Friday, July 02, 2010

New Adventures in Retail: the Trust No One Edition

Today I finally had some time to myself, so I decided to go bra-shopping while I'm in a real city. You may have read the Bitch Ph.D. bra shopping posts, but those only apply if you wear a normal size.

So I have a personal rule: I won't pay more than $10 for a bra that fits poorly, and I won't spend more than $20 for a bra that fits mediocrely. The department stores where I live have zero bras in my size. A few weeks before I left town, I went to the one specialty lingerie store in my city, and I learned some things about bra sizing.

Here is the secret to sizing, folks: You wear whatever size is in stock. If they are out of stock of what you think is your size, then they will tell you that some other size fits just as well. It doesn't. It is too big or too small or too whatever, and the saleslady will send you home with something that is in stock.

Back in May I emailed and called the one lingerie shop where I live. It's in a weird little shopping plaza with a beer-making supply store and a medical devices shop. They don't have a lot of selection. I'm not really sure who their intended clientele is. I asked if she stocked my size. She assured me that she did, and I went to the shop. She measured me, frowned, and brought into the fitting room bras that are not any size that I have ever worn before -- but she assured me that it was close enough because they didn't run true to size. One of them fit mediocrely and was about $20, so I bought it in two colors.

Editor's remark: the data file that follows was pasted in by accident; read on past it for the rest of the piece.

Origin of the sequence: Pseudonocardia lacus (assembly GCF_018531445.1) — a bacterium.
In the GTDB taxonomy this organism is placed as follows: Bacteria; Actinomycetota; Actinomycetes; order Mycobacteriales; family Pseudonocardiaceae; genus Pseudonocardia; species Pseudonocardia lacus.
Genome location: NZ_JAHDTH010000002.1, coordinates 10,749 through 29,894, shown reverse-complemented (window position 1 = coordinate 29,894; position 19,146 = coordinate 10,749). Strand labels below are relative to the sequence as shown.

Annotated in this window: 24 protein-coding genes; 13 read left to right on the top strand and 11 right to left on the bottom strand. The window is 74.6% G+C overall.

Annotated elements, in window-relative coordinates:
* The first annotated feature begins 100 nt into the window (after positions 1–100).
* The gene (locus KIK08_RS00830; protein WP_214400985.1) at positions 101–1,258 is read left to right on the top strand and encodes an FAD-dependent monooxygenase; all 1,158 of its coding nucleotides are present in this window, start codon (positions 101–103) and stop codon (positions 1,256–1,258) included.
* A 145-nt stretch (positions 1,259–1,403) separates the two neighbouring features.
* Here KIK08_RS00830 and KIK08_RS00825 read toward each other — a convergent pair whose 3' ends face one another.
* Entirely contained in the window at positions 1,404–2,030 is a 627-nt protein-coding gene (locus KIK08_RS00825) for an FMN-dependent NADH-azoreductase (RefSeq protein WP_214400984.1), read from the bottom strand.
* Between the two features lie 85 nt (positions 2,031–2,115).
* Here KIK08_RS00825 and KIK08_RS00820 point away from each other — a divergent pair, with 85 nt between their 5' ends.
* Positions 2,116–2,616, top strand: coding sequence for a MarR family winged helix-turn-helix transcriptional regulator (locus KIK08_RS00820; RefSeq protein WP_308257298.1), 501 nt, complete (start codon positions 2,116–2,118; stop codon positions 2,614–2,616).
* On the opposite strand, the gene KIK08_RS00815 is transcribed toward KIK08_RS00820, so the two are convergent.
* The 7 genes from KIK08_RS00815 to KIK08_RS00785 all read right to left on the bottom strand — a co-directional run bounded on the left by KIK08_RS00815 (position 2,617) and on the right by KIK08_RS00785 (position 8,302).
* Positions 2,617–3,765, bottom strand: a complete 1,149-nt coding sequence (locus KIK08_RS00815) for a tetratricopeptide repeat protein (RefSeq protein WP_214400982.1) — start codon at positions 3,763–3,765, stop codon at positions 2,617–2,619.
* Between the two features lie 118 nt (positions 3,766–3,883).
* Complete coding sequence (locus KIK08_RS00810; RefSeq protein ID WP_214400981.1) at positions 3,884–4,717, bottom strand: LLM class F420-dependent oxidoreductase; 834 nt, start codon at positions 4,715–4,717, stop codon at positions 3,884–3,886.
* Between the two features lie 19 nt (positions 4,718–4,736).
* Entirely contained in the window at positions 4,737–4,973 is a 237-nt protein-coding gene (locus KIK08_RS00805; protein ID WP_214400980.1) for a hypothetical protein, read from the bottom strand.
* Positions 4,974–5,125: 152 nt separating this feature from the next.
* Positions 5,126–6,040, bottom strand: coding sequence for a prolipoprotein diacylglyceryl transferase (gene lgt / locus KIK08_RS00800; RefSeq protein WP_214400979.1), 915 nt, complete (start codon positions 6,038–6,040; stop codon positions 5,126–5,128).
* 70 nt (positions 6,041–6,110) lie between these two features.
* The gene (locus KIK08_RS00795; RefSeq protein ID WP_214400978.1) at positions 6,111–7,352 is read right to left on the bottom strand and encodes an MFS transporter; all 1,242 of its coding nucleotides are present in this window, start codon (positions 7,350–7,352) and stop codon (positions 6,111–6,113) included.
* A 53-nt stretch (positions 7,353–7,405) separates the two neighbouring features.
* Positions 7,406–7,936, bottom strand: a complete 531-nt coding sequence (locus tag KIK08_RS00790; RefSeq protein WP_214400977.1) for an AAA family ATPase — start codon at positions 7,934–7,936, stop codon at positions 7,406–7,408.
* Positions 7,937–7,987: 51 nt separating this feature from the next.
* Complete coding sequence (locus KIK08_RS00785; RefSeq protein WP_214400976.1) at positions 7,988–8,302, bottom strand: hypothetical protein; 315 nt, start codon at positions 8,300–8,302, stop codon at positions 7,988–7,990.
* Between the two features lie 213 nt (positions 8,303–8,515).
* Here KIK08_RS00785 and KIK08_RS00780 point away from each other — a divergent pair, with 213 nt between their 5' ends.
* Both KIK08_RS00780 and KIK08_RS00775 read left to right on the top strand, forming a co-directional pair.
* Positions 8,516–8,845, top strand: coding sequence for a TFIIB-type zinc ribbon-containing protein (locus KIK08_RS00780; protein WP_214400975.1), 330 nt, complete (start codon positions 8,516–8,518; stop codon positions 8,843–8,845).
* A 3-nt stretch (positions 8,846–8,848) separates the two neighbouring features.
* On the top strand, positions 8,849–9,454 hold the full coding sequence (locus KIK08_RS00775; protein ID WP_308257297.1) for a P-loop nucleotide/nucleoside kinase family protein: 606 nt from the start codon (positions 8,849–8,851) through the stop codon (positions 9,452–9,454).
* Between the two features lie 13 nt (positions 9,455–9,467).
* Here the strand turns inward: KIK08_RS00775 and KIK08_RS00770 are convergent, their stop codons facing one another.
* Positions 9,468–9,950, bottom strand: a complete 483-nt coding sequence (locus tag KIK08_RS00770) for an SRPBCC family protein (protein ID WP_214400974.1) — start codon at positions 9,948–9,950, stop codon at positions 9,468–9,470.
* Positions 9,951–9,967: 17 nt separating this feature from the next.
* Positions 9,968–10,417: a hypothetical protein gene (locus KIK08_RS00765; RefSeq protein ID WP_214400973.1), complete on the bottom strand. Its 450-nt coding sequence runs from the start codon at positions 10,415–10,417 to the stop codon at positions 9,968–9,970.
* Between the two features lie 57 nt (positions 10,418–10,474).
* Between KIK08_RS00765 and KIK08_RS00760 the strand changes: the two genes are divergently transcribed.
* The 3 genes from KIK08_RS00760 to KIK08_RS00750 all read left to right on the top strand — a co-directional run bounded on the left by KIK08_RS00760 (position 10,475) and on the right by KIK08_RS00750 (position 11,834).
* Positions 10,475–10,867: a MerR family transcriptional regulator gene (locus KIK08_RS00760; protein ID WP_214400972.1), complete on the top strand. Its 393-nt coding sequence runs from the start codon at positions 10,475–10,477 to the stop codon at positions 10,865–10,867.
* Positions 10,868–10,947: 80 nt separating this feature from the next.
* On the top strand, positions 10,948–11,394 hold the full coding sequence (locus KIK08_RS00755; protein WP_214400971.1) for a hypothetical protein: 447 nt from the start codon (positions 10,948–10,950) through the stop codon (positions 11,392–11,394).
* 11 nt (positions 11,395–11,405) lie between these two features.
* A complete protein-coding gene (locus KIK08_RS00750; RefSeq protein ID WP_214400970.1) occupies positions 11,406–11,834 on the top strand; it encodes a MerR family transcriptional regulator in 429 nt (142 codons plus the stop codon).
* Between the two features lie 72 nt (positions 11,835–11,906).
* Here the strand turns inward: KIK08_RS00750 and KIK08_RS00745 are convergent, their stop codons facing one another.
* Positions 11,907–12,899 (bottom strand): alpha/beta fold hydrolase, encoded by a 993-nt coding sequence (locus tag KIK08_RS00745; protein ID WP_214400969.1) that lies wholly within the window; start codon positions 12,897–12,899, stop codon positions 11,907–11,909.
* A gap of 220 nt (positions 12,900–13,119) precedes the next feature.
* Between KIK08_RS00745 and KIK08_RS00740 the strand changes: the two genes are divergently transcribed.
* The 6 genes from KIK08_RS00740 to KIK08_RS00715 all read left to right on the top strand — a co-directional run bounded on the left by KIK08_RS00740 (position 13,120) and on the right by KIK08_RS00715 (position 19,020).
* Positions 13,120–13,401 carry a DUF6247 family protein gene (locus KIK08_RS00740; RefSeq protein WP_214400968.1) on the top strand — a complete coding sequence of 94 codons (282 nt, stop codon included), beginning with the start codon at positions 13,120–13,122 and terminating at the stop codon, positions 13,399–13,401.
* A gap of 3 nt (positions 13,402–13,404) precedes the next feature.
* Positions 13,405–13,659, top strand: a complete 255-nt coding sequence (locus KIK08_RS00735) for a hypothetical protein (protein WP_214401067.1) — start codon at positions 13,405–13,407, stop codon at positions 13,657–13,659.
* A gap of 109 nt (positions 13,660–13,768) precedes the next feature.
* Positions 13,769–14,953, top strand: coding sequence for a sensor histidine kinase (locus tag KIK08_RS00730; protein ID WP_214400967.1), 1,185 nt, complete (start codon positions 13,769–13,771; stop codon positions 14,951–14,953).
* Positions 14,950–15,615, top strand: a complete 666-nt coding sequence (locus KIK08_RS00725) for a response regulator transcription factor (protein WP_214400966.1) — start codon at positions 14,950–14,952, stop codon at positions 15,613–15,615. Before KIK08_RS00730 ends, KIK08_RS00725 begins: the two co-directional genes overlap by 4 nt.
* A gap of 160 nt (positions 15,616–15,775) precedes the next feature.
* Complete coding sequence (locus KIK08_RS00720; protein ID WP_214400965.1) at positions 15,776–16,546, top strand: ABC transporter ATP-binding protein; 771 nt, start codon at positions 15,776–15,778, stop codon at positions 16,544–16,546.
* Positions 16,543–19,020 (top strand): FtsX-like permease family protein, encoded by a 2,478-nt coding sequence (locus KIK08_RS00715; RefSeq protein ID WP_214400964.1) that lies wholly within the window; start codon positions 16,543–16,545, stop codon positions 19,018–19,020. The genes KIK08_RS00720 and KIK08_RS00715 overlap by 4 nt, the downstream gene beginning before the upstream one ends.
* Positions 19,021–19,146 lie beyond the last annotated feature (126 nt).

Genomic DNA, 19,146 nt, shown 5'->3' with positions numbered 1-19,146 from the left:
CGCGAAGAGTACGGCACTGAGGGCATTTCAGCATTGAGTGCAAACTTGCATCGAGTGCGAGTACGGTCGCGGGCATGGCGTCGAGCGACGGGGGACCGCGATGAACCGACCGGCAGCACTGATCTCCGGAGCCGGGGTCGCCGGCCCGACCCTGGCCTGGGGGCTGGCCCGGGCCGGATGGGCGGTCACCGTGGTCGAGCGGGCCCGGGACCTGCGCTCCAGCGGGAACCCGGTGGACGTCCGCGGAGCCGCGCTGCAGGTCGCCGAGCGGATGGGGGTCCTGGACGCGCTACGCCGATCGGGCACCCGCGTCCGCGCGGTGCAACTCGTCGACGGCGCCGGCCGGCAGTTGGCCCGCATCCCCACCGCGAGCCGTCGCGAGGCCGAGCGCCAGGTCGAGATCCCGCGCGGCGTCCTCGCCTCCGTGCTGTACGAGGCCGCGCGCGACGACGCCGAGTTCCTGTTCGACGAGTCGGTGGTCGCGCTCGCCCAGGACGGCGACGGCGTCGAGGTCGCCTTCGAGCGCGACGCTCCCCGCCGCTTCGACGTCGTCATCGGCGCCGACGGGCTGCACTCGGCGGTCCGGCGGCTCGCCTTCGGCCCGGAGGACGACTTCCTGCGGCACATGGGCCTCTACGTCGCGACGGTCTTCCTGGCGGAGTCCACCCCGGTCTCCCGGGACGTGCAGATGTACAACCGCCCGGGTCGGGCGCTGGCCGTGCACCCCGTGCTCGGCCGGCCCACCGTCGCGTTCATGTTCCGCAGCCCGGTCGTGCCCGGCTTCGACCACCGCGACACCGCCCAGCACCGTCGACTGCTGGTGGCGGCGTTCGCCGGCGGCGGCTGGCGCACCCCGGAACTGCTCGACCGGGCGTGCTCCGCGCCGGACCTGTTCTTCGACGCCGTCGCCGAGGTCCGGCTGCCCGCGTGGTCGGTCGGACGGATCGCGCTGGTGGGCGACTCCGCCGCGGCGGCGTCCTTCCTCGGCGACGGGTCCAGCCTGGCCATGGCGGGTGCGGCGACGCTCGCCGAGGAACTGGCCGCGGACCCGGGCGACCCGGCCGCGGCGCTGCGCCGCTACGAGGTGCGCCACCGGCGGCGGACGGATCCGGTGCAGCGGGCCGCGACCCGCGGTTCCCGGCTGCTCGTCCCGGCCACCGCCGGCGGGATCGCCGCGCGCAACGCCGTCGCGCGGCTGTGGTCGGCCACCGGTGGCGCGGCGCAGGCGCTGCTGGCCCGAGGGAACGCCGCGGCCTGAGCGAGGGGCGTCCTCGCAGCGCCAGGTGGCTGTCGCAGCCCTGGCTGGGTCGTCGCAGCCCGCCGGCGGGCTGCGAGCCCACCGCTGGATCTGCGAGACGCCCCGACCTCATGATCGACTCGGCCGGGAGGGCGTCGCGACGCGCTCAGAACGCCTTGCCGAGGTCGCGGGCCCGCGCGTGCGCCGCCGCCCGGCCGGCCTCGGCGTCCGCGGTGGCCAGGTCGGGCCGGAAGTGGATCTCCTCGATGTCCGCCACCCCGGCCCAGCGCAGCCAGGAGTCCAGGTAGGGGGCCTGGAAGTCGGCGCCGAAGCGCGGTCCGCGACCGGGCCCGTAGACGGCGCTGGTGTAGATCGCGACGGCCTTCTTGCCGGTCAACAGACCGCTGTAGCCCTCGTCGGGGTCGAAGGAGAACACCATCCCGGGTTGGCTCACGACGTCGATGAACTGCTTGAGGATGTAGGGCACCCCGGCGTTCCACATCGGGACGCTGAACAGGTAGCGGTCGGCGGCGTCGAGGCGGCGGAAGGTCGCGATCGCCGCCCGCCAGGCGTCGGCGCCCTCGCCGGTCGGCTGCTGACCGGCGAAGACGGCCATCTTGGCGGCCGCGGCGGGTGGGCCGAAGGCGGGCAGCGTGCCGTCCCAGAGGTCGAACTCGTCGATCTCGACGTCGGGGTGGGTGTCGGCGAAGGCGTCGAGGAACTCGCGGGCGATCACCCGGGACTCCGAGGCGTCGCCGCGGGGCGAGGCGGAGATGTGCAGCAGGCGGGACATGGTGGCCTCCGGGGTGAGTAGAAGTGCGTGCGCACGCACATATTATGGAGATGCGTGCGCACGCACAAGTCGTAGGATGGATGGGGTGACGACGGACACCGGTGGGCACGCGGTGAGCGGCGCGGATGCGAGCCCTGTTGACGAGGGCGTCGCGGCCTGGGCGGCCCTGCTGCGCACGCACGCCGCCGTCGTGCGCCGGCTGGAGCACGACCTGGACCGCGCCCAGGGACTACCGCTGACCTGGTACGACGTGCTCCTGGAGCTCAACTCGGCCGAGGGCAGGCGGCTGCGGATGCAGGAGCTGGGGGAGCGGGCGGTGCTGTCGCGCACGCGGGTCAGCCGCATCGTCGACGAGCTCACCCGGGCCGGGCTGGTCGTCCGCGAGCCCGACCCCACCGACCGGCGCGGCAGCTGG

So today I decided to take advantage of living in a major metropolitan area for the summer, and here is my tale of shopping.
  1. I call a fancy boutique in Harvard Square. I ask, specifically, if they have particular sizes in stock. Oh, yes, they reply, so I walk over to Harvard Square, head into the shop, and two women who look sort of like Lisa Kudrow start to help me. I explain that I'm looking for a bra that fits. They tell me that they don't do the whole measuring tape thing. They give me a guideline for where to start. Then I tell them what size I'm looking for and they change their mind. They don't have any in stock (even though they said so on the phone), so they recommend a bunch of $62 bras in a different, non-fitting size. Not surprisingly, bras in the wrong size don't fit. They tell me that they do fit. Clearly they do not. I buy nothing. They promise that if they order anything in my size that they will be in touch.

  2. I find some wifi and get out my phone and search for other stores. I call one store and leave a message asking them to call back if they have anything in my size. I call another store and ask if they have anything in my size. They say yes.

  3. So I head to Store #2 by taking the red line to the green line. This is a store populated mostly by elderly Jewish women. I am not optimistic, but I give it a try. I get measured by an elderly Eastern European women. She mutters the size that I think that I wear. She comes back with other sizes because they don't have my size in stock. I try them on. They do not fit. She says that they do. They are mediocre and only $15, so I buy two. One is hideous. The other is boring.

  4. When I am back at home and only working one job (and regular hours at that), I am seriously tempted to learn how to sew my own. Can not be any worse than what is available at retail. But first I will have to learn the which of the bra-fitting aphorisms are pure folklore. I'd like to know what is meant when it's claimed that the support should be in the band. I'm imagining some sort of cantilevered system, and I just don't see how the physics works out.